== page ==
Von Schrenck's bittern known as Schrenck's bittern, is a small bittern. It breeds in China and Siberia from March to July, Japan from May to August, it winters in Indonesia, Singapore, passing through the rest of South-east Asia. It is an exceptionally rare vagrant as far west as Europe, with a single sighting in Italy in 1912, it is named after the 19th-century Russian naturalist. This is a small species at 33 to 38 cm in length, with a short neck, longish yellow bill and yellow legs; the male is uniformly chestnut above, buff below and on the wing coverts. The female and juvenile are chestnut all over with white speckles above, white streaks below; when in flight, it shows black flight feathers and tail. Their breeding habitat is reed beds, they can be difficult to see, given their skulking lifestyle and reed bed habitat, but tend to emerge at dusk, when they can be seen creeping cat-like in search of preys. Widespread throughout its large range, Von Schrenck's bittern is evaluated as Least Concern on the IUCN Red List of Threatened Species.
BirdLife Species Factsheet
The Vaqueros Formation is a sedimentary geologic unit of Upper Oligocene and Lower Miocene age, widespread on the California coast and coastal ranges in the southern half of the state. It is predominantly a medium-grained sandstone unit, deposited in a shallow marine environment; because of its high porosity and nearness to petroleum source rocks, in many places it is an oil-bearing unit, wherever it has been configured into structural or stratigraphic traps by folding and faulting. Being resistant to erosion, it forms dramatic outcrops in the coastal mountains, its color ranges from grayish-green to light gray when freshly broken, it weathers to a light brown or buff color. The type locality of the Vaqueros is from Vaqueros Canyon in the Santa Lucia Mountains, about eight miles southwest of Greenfield; the formation was first described by Homer Hamlin in 1904, as part of a report on the water resources of the Salinas Valley. The sandstone unit consists of well-sorted grains, averaging medium-size quartz and feldspar with some black flecks, in form it ranges from cross-bedded to massive and thick-bedded.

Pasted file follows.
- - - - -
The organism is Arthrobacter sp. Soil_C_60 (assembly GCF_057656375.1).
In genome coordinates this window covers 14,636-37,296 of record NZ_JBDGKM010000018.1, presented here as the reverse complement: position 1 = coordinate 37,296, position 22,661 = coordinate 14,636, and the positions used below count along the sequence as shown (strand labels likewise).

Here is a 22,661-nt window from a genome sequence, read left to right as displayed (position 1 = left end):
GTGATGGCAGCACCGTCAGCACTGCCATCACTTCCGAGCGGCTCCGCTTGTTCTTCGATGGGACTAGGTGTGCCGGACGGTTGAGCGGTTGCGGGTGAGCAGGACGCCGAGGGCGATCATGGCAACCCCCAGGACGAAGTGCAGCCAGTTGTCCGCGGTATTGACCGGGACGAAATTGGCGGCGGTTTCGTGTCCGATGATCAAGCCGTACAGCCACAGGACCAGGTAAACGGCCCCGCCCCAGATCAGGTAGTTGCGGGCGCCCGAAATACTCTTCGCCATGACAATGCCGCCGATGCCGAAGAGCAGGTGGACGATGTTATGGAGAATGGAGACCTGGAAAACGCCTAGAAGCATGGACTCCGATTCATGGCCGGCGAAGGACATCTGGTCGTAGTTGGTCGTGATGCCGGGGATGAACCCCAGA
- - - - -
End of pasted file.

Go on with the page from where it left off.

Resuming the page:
It contains pebbles near its base where it sits on the red non-marine Sespe Formation. Some fossils – including mollusks and barnacles – can be found in the Vaqueros near the base of the unit where the depositional environment was nearest shore; the unit was deposited by runoff from highlands to the east into a shallow, warm marine environment, as the ocean transgressed on the subsiding floodplain containing the Sespe in the late Oligocene age, between 26 and 28 Ma to 24 to 25 Ma. As the land continued to subside, the ocean depth increased with a corresponding drop in grain size in higher strata; the topmost part of the Vaqueros contains interbedded mudstones and fine-grained sandstones, representing this shift. The unit above the Vaqueros, the Rincon Formation, consists of deepwater shales; the Vaqueros weathers to a clayey soil which supports chaparral, on the southern slopes of the Santa Ynez Mountains in southern Santa Barbara County, its contact with the Rincon Formation is visible for it correlates to the line where the grassland or coastal sage scrub, nearer the coast, abruptly changes to dense chaparral on the mountainside.
Fossils found in the Vaqueros are near-shore marine organisms, such as mollusks and oysters While the molluscan stage is hard to date and ranges from the Miocene epoch, strata from Simi Valley have sampled in the upper Oligocene period. In some places, the Vaqueros has been deformed into anticlinal structures, or pinched out into structural traps, allowing petroleum to become trapped in economically recoverable quantities; some locations where this has occurred include the Ellwood and Mesa Oil Fields in Santa Barbara County, the Kettleman North Dome and Coalinga Oil Fields in the Central Valley. When grouped with the underlying Sespe Formation, because of its high porosity and the presence of an impermeable cap in the overlying Rincon Formation, it is the second-most important producing horizon in Southern California. C. Michael Hogan, Leda Patmore, David Crimp et al. San Lorenzo Basin Groundwater Recharge and Water Quality Study, Earth Metrics Incorporated, Association of Monterey Bay Area Governments, July 7, 1978 United States Geological Survey.